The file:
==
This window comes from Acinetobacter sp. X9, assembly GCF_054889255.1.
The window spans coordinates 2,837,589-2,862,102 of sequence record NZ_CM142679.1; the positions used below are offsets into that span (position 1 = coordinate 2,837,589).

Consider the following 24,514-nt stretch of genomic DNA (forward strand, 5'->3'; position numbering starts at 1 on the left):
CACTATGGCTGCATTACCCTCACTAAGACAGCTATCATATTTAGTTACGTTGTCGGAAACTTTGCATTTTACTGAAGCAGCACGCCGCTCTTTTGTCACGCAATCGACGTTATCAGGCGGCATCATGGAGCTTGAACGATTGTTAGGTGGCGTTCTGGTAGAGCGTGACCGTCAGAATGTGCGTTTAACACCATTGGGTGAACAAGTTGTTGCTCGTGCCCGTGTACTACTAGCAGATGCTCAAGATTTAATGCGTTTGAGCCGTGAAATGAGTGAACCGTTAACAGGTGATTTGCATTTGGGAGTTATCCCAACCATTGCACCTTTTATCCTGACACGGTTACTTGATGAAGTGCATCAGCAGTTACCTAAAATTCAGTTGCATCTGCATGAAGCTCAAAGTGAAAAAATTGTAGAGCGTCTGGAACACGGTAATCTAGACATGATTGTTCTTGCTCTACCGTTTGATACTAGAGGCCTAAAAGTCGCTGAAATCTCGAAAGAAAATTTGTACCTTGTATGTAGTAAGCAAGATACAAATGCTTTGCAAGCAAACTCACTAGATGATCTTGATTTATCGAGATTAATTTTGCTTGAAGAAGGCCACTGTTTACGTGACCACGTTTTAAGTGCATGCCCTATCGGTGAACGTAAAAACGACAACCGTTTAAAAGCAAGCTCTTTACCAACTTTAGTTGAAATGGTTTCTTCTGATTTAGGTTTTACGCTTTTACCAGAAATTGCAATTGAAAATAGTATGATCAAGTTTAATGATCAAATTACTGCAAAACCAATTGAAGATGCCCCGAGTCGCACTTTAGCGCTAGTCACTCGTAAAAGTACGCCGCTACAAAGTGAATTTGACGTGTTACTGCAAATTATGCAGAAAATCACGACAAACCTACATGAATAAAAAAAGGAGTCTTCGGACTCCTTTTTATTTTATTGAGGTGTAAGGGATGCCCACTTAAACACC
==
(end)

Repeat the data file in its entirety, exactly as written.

This window comes from Acinetobacter sp. X9, assembly GCF_054889255.1.
The window spans coordinates 2,837,589-2,862,102 of sequence record NZ_CM142679.1; the positions used below are offsets into that span (position 1 = coordinate 2,837,589).

Consider the following 24,514-nt stretch of genomic DNA (forward strand, 5'->3'; position numbering starts at 1 on the left):
CACTATGGCTGCATTACCCTCACTAAGACAGCTATCATATTTAGTTACGTTGTCGGAAACTTTGCATTTTACTGAAGCAGCACGCCGCTCTTTTGTCACGCAATCGACGTTATCAGGCGGCATCATGGAGCTTGAACGATTGTTAGGTGGCGTTCTGGTAGAGCGTGACCGTCAGAATGTGCGTTTAACACCATTGGGTGAACAAGTTGTTGCTCGTGCCCGTGTACTACTAGCAGATGCTCAAGATTTAATGCGTTTGAGCCGTGAAATGAGTGAACCGTTAACAGGTGATTTGCATTTGGGAGTTATCCCAACCATTGCACCTTTTATCCTGACACGGTTACTTGATGAAGTGCATCAGCAGTTACCTAAAATTCAGTTGCATCTGCATGAAGCTCAAAGTGAAAAAATTGTAGAGCGTCTGGAACACGGTAATCTAGACATGATTGTTCTTGCTCTACCGTTTGATACTAGAGGCCTAAAAGTCGCTGAAATCTCGAAAGAAAATTTGTACCTTGTATGTAGTAAGCAAGATACAAATGCTTTGCAAGCAAACTCACTAGATGATCTTGATTTATCGAGATTAATTTTGCTTGAAGAAGGCCACTGTTTACGTGACCACGTTTTAAGTGCATGCCCTATCGGTGAACGTAAAAACGACAACCGTTTAAAAGCAAGCTCTTTACCAACTTTAGTTGAAATGGTTTCTTCTGATTTAGGTTTTACGCTTTTACCAGAAATTGCAATTGAAAATAGTATGATCAAGTTTAATGATCAAATTACTGCAAAACCAATTGAAGATGCCCCGAGTCGCACTTTAGCGCTAGTCACTCGTAAAAGTACGCCGCTACAAAGTGAATTTGACGTGTTACTGCAAATTATGCAGAAAATCACGACAAACCTACATGAATAAAAAAAGGAGTCTTCGGACTCCTTTTTATTTTATTGAGGTGTAAGGGATGCCCACTTAAACACC